I’ve tried to balance my picks below between lively events and activities that are a bit more laid-back and meditative. I consider such a mix to be ideal at this time of year, when the waning days are likely to make you a bit sleepy and lethargic at times, or desiring of cozy places to retreat to for a little relaxation. Peruse my suggestions here, and then perhaps take a look at  the tourist office website for a more complete monthly calendar.

1. Read, think and dream in a cafe somewhere

Rue Montorgueil in Paris: traditional and idyllic.
Image: Courtney Traub/All rights reserved

With autumn descending, it can feel like a relief (at least for me) to not have to rush around everywhere and “take advantage” of the daylight. The convention that says “you must enjoy scorching heat and sun, and spend all day outdoors wearing minimal clothing while you roast your skin like a rotisserie chicken” is one that I generally find tiresome.

So when fall rolls around and it’s once again socially “acceptable” to huddle inside, wrapped up in ample clothing and sipping coffee with a good book in hand, I’m a happy camper.

I recommend aimlessly wandering wherever you happen to be staying and simply settling into a cafe that draws you in. This is how I’ve generally found the places that ended up stealing my heart (and much of my disposable income in the form of coffee).

If you don’t like to leave things to chance, though, this is a good list of some of the city’s iconic and seductive traditional cafe-brasseries. This one directs you to some of the better new places for decent coffee in the city, while this feature on cafes coveted by today’s writers in Paris shows you where the creative energy lies in the present day.

Savory crepe at Breizh cafe in Paris, France. Image: Courtney Traub/All rights reserved.

Feel like a quick nosh on something warm, but don’t feel like paying for expensive restaurant fare? See my guide to the best creperies in Paris. They’re cheap, cheerful and full of choices that are ideal for warming up.

2. Taste wine and enjoy traditional harvest festivities  

An odd scene taken in the Clos Montmartre (Paris’ only remaining vineyard) during the Vendanges de Montmartre. Image: Wine

October is the beginning of harvest season, and even though Paris is no longer a wine-making or agricultural center, it’s still a place where traditions are carried out with elaborate, ritualistic joy. The annual Fete des Vendanges de Montmartre is one such occasion: a curious, noisy, colorful party in and around Paris’ only remaining vineyard, Le Clos Montmartre.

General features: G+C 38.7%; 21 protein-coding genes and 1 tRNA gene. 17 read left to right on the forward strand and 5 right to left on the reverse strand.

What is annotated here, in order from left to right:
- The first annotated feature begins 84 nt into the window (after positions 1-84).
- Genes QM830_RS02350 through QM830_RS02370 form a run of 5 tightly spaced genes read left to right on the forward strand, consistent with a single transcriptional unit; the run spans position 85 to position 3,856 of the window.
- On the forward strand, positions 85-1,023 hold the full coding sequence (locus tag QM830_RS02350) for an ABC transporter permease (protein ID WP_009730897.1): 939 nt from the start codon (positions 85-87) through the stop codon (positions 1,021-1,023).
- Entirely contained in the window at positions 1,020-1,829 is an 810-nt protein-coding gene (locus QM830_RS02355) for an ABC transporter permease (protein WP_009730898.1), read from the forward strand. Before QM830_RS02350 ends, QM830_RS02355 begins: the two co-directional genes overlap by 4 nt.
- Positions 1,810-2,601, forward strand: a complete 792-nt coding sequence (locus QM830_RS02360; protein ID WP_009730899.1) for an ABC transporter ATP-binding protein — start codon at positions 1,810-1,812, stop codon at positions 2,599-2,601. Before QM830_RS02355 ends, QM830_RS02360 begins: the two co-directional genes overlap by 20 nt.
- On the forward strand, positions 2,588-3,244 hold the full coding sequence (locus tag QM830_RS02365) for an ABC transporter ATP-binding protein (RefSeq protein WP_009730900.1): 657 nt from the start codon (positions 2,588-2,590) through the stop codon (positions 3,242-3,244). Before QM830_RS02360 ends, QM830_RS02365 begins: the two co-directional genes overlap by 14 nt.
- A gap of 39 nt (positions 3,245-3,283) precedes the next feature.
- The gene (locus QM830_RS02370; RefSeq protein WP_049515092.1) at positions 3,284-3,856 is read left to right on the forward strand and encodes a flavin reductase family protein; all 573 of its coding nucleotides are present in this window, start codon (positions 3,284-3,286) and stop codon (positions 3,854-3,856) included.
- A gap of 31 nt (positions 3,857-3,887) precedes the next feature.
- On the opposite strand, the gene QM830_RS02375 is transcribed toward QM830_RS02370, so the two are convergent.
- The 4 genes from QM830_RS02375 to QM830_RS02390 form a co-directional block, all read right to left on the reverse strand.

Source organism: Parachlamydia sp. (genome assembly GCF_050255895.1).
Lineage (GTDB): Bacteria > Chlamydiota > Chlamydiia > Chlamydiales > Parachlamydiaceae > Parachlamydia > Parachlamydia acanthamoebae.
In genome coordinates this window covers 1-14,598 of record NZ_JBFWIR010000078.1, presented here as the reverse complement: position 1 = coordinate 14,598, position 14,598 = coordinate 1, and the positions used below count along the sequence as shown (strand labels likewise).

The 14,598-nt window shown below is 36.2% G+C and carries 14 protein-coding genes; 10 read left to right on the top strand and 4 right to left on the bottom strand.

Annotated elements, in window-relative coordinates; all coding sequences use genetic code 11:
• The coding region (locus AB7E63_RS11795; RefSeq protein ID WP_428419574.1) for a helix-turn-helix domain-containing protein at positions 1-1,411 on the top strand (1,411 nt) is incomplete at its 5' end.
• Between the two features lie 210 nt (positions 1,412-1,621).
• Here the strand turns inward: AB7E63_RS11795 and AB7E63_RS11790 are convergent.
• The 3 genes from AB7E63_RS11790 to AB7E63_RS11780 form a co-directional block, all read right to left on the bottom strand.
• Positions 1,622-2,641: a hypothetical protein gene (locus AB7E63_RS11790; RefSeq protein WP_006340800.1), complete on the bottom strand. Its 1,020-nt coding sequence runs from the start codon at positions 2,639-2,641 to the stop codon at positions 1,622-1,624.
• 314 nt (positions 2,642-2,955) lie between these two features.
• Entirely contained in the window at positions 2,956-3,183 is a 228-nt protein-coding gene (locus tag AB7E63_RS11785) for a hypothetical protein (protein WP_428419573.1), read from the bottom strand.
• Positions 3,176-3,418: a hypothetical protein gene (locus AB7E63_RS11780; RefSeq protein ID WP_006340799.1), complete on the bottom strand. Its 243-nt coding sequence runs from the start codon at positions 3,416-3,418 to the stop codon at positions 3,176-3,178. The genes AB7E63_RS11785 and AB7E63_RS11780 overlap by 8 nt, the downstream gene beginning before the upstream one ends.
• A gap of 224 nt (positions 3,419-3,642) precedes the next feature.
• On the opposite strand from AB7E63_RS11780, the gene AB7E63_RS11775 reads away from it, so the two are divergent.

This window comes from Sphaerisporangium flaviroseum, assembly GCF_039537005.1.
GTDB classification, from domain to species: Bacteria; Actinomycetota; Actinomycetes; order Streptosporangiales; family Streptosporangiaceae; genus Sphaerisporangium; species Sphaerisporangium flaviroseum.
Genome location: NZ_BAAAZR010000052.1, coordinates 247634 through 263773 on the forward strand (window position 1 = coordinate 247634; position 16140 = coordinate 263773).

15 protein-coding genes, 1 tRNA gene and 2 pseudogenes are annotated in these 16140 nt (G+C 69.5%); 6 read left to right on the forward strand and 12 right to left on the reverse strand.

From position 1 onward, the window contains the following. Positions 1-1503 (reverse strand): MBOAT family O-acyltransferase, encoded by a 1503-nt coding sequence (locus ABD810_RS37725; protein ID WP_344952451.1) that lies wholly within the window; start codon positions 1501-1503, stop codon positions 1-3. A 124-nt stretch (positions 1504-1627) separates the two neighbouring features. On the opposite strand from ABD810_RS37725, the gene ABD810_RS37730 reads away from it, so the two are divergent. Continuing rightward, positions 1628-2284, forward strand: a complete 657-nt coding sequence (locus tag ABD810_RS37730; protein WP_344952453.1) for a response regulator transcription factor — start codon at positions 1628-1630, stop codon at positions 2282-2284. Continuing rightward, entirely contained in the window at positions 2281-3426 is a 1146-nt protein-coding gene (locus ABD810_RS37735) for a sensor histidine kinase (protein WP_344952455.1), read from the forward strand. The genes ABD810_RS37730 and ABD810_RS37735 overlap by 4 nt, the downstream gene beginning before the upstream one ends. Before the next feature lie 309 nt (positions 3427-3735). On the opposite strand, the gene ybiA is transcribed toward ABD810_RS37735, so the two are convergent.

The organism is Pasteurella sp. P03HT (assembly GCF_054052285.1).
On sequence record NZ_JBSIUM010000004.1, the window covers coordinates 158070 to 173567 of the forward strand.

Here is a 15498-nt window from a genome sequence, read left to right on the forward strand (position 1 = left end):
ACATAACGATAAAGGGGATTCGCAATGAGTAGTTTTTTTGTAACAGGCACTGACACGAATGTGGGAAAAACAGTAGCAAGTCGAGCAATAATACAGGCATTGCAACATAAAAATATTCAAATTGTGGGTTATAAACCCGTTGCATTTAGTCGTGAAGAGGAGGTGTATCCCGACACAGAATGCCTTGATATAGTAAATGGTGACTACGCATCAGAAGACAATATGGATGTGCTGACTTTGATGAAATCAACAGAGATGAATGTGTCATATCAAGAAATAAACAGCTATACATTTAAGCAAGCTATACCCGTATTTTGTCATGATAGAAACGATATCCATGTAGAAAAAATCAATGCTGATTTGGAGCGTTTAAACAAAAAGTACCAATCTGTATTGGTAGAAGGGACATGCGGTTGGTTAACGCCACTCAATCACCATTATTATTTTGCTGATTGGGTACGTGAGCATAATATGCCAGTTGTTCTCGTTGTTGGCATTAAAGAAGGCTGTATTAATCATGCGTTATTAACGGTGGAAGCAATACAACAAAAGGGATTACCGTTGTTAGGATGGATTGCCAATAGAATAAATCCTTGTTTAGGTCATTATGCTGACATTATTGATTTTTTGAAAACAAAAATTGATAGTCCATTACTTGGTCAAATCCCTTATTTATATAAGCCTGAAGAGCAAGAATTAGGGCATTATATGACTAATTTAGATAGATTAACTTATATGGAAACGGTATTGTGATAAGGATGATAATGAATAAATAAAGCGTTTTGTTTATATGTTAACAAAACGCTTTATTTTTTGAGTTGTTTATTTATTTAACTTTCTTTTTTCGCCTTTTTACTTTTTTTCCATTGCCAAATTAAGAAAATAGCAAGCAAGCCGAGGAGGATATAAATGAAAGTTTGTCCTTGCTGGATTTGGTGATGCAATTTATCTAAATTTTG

Taste the rare local wine and varieties from other regions of France. Enjoy live music and bizarre processions led by wine “confreries” (brotherhoods/associations) dressed in elaborate costumes.

In 2021, the Vendanges take over hilly Montmartre from October 6th through October 10th. This year, the celebration is themed around environmental sustainability and fostering a greener city.

3. Enjoy an all-night art extravaganza at Nuit Blanche.  

This dusk-’till dawn event is another entirely free one, and it’s a wonderful occasion to acquaint yourself with contemporary art and artists. Open-air installations (many playing on light in interesting ways, as shown above), performances, concerts and interactive “happenings” pop up in the hundreds around the city for two nights a week each October.

In 2021, Nuit Blanche falls over the night of Saturday, October 2nd to Sunday, October 3rd. Read my full guide here. 

4. Shows & Exhibits: My Picks in October 2021

The tenth month of the year is generally one of the best for catching excellent exhibitions around town. See this page for a nearly complete list of shows around town this month — and consider my suggestions below.

Paris, as Seen by Henri-Cartier Bresson (at the Musée Carnavalet)

After a full revamp and re-opening in May, the Musée Carnavalet-Museum of Paris History debuted its new program with a fascinating exhibit on the French photographer Henri-Cartier Bresson.

The show exhibits hundreds of photos, including some 30 that have never previously been displayed. All showcase Cartier-Bresson’s decades of artistic achievement, centered around his stirring portraits of Parisian life and people. exploring his decades-long oeuvre and its intimate portraits of Parisian places, residents and experiences.

Dates: The show runs through October 31st, 2021. Tickets can be purchased online by visiting this site.

The Arc de Triomphe, Wrapped (Christo and Jeanne-Claude)

The late, beloved conceptual artists Christo and Jeanne-Claude, renowned for wrapping enormous monuments and public spaces in brightly colored materials, had planned since the 1960s to surround the Arc de Triomphe with blue fabric and bright red rope. This fall, their vision will be realized.

This is an opportunity to see the Emperor Napoleon’s triumphal arc from a completely different perspective. It will become a new work of art, sheathed beneath 25,000 sqm of blue-silver recyclable polypropylene silver fabric and 7,000 m of red rope.

Dates: You can see the display for free at the Arc de Triomphe from September 18th through October 3rd, 2021.

Thinking About Booking Your Trip?

Before you hit the “book” button, I encourage you to consider travel insurance. In my full advice on staying safe in the French capital, I note that travel insurance can put your mind at ease, freeing you from worrying about out-of-pocket expenses in case of an accident or an illness while abroad.

World Nomads offers a number of reasonably priced and positively-reviewed options. You can compare their travel insurance policies here. 

*Disclaimer: This post contains some affiliate links. If you book products or services though these, it comes at no cost to you, but will fund more free, in-depth features and travel tips at Paris Unlocked. Thank you!